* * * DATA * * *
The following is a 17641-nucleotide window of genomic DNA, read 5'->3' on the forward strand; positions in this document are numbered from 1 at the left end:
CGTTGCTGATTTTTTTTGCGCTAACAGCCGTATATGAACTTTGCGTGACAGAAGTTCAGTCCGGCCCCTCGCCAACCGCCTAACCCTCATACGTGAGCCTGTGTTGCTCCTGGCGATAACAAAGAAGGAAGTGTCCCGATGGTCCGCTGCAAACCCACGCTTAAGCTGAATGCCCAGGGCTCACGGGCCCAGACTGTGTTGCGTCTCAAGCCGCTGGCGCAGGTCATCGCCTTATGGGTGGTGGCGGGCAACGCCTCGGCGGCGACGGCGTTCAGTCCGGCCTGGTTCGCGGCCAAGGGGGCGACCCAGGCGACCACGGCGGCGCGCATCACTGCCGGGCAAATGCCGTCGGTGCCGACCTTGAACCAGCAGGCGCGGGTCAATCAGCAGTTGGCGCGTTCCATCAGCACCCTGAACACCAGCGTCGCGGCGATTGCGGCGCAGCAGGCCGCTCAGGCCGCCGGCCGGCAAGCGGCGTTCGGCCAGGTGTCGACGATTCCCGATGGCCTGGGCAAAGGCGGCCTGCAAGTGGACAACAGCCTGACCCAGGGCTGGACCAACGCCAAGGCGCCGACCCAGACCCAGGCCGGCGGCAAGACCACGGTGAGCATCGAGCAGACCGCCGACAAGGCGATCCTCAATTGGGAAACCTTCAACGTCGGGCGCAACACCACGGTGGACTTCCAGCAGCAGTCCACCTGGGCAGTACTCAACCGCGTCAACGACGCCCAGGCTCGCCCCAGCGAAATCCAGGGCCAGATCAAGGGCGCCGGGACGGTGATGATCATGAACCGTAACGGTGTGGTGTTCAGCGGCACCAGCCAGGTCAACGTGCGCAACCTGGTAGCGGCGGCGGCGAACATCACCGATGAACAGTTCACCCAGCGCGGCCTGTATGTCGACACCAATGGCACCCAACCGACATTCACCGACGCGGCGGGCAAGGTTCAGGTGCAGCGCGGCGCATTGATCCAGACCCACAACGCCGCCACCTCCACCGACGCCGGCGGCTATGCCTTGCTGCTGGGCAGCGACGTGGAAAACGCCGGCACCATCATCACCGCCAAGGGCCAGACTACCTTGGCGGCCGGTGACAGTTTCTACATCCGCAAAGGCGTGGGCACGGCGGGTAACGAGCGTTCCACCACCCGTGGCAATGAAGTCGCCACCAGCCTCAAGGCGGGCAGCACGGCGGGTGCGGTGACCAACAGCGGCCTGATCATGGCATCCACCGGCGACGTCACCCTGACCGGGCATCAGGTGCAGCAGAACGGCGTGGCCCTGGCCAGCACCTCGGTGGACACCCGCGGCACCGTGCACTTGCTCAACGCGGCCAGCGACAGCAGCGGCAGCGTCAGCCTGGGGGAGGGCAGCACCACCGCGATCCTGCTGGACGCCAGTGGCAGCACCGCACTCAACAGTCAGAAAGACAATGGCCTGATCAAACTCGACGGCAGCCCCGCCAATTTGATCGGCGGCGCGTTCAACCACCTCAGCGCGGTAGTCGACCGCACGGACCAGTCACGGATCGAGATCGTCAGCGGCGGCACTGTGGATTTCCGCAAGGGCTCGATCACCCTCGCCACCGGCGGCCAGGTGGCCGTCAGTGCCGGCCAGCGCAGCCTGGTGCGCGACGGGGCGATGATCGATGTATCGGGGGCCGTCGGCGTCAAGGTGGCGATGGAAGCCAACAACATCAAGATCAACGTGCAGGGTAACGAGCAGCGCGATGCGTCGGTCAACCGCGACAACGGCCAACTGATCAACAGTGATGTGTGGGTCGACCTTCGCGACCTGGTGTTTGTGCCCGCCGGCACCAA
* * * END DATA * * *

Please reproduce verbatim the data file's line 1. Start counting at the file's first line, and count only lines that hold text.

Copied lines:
The following is a 17641-nucleotide window of genomic DNA, read 5'->3' on the forward strand; positions in this document are numbered from 1 at the left end: